New discovery helps explain ketamine’s antidepressant qualities
Scientists from Sweden’s Karolinska Institutet have discovered a new mechanism to help illustrate the rapid antidepressant qualities of ketamine. The large study imaged patients with treatment-resistant depression and found ketamine’s therapeutic effects are a result of its interaction with a particular kind of serotonin receptor.
Many researchers have been working to unravel the specific mechanisms behind ketamine’s compelling, and speedy, antidepressant effects. The drug, originally developed as a novel anesthetic over 50 years ago, has been found to exert a number of unique effects on the brain, only now being discovered and described by scientists.
Low levels of serotonin in the brain have long been linked to mental health disorders, including major depression. Out of the 14 different kinds of serotonin receptors in the brain, this research focused on one in particular, a receptor called serotonin 1B.
"In this, the largest PET study of its kind in the world, we wanted to look at not only the magnitude of the effect but also if ketamine acts via serotonin 1B receptors," says Mikael Tiger, first author on the new study. "We and another research team were previously able to show a low density of serotonin 1B receptors in the brains of people with depression."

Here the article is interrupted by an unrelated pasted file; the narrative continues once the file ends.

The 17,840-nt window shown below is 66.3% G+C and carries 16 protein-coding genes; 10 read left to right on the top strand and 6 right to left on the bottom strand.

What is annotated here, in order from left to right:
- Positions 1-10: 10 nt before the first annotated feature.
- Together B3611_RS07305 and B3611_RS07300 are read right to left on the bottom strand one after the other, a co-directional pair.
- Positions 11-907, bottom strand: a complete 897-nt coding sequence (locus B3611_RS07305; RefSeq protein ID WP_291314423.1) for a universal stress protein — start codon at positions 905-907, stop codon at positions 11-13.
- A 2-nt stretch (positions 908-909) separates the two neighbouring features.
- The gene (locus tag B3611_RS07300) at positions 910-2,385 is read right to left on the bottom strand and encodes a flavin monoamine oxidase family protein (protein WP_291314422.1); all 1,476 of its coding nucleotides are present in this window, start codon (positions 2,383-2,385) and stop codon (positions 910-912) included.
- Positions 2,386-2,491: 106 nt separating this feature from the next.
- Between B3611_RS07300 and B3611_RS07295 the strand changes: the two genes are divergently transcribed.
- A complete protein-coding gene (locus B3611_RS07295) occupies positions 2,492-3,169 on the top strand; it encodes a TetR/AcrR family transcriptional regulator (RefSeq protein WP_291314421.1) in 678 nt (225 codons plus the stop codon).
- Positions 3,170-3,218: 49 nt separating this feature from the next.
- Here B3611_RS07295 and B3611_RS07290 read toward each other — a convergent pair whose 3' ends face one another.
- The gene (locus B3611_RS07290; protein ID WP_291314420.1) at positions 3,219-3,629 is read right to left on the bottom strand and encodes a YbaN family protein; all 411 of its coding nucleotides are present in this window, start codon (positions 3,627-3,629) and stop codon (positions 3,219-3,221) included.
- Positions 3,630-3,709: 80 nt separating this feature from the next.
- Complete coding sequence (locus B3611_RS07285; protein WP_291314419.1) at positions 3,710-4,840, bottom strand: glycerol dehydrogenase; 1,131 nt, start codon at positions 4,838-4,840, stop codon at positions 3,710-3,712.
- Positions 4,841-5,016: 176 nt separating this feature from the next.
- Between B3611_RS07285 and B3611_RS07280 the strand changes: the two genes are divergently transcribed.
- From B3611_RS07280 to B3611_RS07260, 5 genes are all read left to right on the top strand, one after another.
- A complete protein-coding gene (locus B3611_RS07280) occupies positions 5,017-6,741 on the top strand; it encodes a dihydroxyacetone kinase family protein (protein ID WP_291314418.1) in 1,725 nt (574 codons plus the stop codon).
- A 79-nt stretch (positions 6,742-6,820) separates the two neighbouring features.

A cohort of 30 subjects with treatment-resistant major depressive disorder were imaged using PET scans before and after a ketamine infusion. Using a radioactive tracer that binds to serotonin 1B receptors, the researchers identified a particular increase in serotonin 1B receptor binding in the hippocampus following the ketamine treatment.
The study suggests this ketamine-induced binding of serotonin 1B receptors increases the release of dopamine, while reducing levels of serotonin. This newly discovered mechanism of ketamine is hypothesized to play a role in the overall therapeutic benefits of the drug.
"We show for the first time that ketamine treatment increases the number of serotonin 1B receptors," says Johan Lundberg, an author on the new study published in the journal Translational Psychiatry. "Ketamine has the advantage of being very rapid-acting, but at the same time it is a narcotic-classed drug that can lead to addiction. So it'll be interesting to examine in future studies if this receptor can be a target for new, effective drugs that don't have the adverse effects of ketamine."
The new study was published in the journal Translational Psychiatry.
Source: Karolinska Institutet